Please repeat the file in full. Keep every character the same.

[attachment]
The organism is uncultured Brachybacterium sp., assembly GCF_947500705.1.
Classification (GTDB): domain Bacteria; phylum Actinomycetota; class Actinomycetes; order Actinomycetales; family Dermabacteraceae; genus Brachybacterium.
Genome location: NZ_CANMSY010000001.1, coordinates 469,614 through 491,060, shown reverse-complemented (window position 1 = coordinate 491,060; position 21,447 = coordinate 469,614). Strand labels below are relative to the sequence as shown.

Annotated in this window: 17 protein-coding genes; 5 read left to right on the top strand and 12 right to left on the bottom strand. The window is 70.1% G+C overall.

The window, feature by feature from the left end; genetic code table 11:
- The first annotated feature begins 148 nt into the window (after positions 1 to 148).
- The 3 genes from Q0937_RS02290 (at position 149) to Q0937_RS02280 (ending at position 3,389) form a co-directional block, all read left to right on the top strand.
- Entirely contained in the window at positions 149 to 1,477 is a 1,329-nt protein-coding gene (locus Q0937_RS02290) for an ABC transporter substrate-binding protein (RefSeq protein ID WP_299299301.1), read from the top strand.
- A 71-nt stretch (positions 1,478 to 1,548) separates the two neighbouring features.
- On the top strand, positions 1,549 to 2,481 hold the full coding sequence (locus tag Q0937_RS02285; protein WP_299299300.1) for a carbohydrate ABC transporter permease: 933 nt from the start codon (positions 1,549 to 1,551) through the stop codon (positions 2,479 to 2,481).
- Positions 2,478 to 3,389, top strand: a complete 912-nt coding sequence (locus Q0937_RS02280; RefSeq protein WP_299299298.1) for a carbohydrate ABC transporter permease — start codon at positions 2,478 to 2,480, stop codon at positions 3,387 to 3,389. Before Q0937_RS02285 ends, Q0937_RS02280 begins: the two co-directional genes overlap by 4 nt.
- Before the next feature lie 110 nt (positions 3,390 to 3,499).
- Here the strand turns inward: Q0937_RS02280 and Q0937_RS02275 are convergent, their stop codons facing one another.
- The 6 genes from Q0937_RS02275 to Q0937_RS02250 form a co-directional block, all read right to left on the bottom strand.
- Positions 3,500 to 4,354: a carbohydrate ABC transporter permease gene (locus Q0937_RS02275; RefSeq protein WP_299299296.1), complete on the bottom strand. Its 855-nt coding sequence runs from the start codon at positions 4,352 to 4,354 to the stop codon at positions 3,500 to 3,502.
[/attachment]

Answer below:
The organism is uncultured Brachybacterium sp., assembly GCF_947500705.1.
Classification (GTDB): domain Bacteria; phylum Actinomycetota; class Actinomycetes; order Actinomycetales; family Dermabacteraceae; genus Brachybacterium.
Genome location: NZ_CANMSY010000001.1, coordinates 469,614 through 491,060, shown reverse-complemented (window position 1 = coordinate 491,060; position 21,447 = coordinate 469,614). Strand labels below are relative to the sequence as shown.

Annotated in this window: 17 protein-coding genes; 5 read left to right on the top strand and 12 right to left on the bottom strand. The window is 70.1% G+C overall.

The window, feature by feature from the left end; genetic code table 11:
- The first annotated feature begins 148 nt into the window (after positions 1 to 148).
- The 3 genes from Q0937_RS02290 (at position 149) to Q0937_RS02280 (ending at position 3,389) form a co-directional block, all read left to right on the top strand.
- Entirely contained in the window at positions 149 to 1,477 is a 1,329-nt protein-coding gene (locus Q0937_RS02290) for an ABC transporter substrate-binding protein (RefSeq protein ID WP_299299301.1), read from the top strand.
- A 71-nt stretch (positions 1,478 to 1,548) separates the two neighbouring features.
- On the top strand, positions 1,549 to 2,481 hold the full coding sequence (locus tag Q0937_RS02285; protein WP_299299300.1) for a carbohydrate ABC transporter permease: 933 nt from the start codon (positions 1,549 to 1,551) through the stop codon (positions 2,479 to 2,481).
- Positions 2,478 to 3,389, top strand: a complete 912-nt coding sequence (locus Q0937_RS02280; RefSeq protein WP_299299298.1) for a carbohydrate ABC transporter permease — start codon at positions 2,478 to 2,480, stop codon at positions 3,387 to 3,389. Before Q0937_RS02285 ends, Q0937_RS02280 begins: the two co-directional genes overlap by 4 nt.
- Before the next feature lie 110 nt (positions 3,390 to 3,499).
- Here the strand turns inward: Q0937_RS02280 and Q0937_RS02275 are convergent, their stop codons facing one another.
- The 6 genes from Q0937_RS02275 to Q0937_RS02250 form a co-directional block, all read right to left on the bottom strand.
- Positions 3,500 to 4,354: a carbohydrate ABC transporter permease gene (locus Q0937_RS02275; RefSeq protein WP_299299296.1), complete on the bottom strand. Its 855-nt coding sequence runs from the start codon at positions 4,352 to 4,354 to the stop codon at positions 3,500 to 3,502.